Four Vendor Views on Big Data and Big Data Analytics Part 2- SAS

Next up in my discussion on big data providers is SAS.  What’s interesting about SAS is that, in many ways, big data analytics is really just an evolution for the company.  One of the company’s goals has always been to support complex analytical problem solving.  It is well respected by its customers for its ability to analyze data at scale.  It is also well regarded for its ETL capabilities.  SAS has had parallel processing capabilities for quite some time.  Recently, the company has been pushing analytics into databases and appliances.  So, in many ways big data is an extension of what SAS has been doing for quite a while.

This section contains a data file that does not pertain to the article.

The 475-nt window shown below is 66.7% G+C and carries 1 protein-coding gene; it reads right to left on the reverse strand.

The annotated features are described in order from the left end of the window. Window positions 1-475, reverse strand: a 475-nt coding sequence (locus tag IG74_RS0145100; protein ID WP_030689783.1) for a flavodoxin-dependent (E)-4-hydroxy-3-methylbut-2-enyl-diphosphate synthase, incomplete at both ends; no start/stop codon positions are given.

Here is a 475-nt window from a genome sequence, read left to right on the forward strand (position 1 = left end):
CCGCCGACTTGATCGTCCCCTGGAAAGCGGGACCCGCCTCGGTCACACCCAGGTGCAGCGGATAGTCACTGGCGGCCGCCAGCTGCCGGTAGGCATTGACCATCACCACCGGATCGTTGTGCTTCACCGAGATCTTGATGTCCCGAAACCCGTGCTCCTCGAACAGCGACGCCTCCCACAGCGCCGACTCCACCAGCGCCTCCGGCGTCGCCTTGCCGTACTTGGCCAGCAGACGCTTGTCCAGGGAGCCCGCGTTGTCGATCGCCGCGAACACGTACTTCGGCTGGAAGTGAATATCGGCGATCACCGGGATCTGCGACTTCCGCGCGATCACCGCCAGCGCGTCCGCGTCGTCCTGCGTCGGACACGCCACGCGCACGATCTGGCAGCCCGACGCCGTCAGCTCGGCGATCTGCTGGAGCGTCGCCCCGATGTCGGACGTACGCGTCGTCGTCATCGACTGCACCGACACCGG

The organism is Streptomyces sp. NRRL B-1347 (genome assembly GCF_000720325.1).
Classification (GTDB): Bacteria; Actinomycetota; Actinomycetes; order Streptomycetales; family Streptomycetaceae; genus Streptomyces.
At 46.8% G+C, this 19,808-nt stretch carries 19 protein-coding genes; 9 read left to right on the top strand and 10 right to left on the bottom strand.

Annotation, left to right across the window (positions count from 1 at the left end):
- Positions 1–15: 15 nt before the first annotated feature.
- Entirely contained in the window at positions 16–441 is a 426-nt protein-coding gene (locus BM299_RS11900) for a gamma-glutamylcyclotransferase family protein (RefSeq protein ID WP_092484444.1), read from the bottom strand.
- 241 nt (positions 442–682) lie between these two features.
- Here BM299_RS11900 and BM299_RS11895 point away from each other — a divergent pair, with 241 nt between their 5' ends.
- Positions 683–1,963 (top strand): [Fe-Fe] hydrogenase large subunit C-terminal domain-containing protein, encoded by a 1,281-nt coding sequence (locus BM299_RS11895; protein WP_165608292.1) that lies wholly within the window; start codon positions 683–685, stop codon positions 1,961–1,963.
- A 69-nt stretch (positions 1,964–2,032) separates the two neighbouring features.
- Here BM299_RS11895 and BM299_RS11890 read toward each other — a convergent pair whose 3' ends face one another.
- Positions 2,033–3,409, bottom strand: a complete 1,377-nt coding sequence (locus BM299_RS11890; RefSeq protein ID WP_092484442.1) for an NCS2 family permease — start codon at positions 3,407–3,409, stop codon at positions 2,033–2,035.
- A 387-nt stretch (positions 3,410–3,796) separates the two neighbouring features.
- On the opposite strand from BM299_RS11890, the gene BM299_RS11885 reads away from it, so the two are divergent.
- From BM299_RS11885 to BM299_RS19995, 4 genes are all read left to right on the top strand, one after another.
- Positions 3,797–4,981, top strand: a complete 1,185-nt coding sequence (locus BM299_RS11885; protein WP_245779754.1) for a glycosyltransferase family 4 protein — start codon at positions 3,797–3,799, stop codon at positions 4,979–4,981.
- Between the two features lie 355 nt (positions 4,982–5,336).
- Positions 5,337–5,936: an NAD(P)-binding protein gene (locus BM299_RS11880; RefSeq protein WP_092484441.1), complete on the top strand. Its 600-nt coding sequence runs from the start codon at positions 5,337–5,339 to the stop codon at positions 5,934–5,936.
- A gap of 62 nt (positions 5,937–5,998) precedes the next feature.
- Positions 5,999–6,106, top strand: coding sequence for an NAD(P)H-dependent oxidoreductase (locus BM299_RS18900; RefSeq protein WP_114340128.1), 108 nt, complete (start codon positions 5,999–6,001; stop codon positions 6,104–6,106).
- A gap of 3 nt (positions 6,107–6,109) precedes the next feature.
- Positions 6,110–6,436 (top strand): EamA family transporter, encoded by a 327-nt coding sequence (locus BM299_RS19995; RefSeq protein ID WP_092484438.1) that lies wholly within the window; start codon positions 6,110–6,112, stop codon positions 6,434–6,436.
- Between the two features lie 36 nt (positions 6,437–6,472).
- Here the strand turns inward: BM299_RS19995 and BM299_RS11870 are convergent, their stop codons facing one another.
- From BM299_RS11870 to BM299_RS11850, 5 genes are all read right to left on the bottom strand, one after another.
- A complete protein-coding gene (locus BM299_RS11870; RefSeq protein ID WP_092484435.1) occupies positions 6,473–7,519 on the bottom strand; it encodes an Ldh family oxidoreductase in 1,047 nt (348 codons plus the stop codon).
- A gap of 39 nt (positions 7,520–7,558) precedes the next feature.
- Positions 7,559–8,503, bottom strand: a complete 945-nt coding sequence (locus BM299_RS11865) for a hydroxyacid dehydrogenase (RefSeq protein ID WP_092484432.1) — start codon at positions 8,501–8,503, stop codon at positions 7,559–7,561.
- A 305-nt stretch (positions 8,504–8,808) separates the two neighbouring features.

At SAS, big data goes hand in hand with big data analytics.  The company is focused on analyzing big data to make decisions.  SAS defines big data as follows, “When volume, velocity and variety of data exceeds an organization’s storage or compute capacity for accurate and timely decision-making.”   However, SAS also includes another attribute when discussing big data which is relevance in terms of analysis.  In other words, big data analytics is not simply about analyzing large volumes of disparate data types in real time.  It is also about helping companies to analyze relevant data.